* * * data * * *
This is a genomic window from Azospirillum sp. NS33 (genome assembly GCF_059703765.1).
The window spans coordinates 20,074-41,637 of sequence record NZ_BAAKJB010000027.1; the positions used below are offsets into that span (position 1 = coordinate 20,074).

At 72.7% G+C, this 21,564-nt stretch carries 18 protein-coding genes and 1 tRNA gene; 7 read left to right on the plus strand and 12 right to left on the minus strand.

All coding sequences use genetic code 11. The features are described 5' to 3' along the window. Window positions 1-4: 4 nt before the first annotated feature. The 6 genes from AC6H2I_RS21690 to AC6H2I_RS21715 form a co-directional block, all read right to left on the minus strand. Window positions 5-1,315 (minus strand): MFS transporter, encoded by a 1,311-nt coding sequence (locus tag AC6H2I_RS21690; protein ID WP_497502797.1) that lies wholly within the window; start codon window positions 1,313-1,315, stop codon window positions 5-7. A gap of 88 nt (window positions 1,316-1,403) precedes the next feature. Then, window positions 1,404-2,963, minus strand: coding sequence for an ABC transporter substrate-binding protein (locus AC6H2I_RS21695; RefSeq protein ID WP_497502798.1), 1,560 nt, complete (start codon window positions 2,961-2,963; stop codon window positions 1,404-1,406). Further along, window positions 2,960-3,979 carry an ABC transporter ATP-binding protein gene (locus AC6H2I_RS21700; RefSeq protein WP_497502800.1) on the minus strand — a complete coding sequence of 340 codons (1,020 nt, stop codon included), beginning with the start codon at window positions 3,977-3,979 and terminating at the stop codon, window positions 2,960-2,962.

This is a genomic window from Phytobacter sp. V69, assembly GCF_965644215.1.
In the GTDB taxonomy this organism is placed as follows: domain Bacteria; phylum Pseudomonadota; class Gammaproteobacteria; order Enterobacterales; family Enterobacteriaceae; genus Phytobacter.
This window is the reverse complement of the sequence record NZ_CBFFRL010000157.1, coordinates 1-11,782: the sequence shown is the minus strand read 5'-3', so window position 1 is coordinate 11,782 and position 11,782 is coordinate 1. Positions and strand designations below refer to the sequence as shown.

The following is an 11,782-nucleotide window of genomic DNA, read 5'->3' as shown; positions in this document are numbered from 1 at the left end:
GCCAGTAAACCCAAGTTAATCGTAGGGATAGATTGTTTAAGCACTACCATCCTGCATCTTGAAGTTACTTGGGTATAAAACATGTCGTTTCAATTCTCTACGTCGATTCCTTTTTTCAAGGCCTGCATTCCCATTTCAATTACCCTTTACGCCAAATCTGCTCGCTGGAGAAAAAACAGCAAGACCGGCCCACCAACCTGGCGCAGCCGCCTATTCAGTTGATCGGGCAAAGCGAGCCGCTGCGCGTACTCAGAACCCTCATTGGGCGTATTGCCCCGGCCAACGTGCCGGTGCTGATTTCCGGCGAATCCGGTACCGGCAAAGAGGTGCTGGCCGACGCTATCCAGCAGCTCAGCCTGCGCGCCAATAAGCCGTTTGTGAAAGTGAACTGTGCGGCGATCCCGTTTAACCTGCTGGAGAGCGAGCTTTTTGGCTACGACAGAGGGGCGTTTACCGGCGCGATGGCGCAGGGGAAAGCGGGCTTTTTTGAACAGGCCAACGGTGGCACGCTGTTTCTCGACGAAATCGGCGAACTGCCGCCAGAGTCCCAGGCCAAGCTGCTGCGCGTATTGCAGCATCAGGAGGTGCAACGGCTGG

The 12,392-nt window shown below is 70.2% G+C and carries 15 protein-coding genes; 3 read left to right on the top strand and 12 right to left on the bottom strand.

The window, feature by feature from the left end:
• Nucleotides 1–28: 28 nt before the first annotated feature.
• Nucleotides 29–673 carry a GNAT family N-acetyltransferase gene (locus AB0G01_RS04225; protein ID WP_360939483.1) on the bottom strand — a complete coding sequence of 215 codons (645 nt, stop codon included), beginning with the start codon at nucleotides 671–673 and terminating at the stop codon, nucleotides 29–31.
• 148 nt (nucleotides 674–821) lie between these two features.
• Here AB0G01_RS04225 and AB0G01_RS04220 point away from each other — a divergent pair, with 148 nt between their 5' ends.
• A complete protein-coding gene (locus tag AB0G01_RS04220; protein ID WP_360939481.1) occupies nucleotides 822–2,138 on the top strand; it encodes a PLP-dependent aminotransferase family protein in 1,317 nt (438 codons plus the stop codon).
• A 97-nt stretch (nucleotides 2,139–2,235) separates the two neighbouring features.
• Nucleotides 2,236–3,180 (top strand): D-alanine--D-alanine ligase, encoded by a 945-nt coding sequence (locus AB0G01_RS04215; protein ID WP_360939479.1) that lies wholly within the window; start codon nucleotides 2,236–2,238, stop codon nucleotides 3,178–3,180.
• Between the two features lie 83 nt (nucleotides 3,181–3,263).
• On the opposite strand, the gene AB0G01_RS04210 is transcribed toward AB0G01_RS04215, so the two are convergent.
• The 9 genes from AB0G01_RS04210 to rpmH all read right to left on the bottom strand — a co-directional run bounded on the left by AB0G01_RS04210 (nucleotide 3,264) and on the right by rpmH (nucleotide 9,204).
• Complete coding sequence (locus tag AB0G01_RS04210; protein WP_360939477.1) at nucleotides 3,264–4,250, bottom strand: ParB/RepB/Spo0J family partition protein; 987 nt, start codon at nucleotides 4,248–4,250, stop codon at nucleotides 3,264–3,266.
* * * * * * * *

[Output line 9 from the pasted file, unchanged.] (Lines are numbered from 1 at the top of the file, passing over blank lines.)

GCCAGTAAACCCAAGTTAATCGTAGGGATAGATTGTTTAAGCACTACCATCCTGCATCTTGAAGTTACTTGGGTATAAAACATGTCGTTTCAATTCTCTACGTCGATTCCTTTTTTCAAGGCCTGCATTCCCATTTCAATTACCCTTTACGCCAAATCTGCTCGCTGGAGAAAAAACAGCAAGACCGGCCCACCAACCTGGCGCAGCCGCCTATTCAGTTGATCGGGCAAAGCGAGCCGCTGCGCGTACTCAGAACCCTCATTGGGCGTATTGCCCCGGCCAACGTGCCGGTGCTGATTTCCGGCGAATCCGGTACCGGCAAAGAGGTGCTGGCCGACGCTATCCAGCAGCTCAGCCTGCGCGCCAATAAGCCGTTTGTGAAAGTGAACTGTGCGGCGATCCCGTTTAACCTGCTGGAGAGCGAGCTTTTTGGCTACGACAGAGGGGCGTTTACCGGCGCGATGGCGCAGGGGAAAGCGGGCTTTTTTGAACAGGCCAACGGTGGCACGCTGTTTCTCGACGAAATCGGCGAACTGCCGCCAGAGTCCCAGGCCAAGCTGCTGCGCGTATTGCAGCATCAGGAGGTGCAACGGCTGG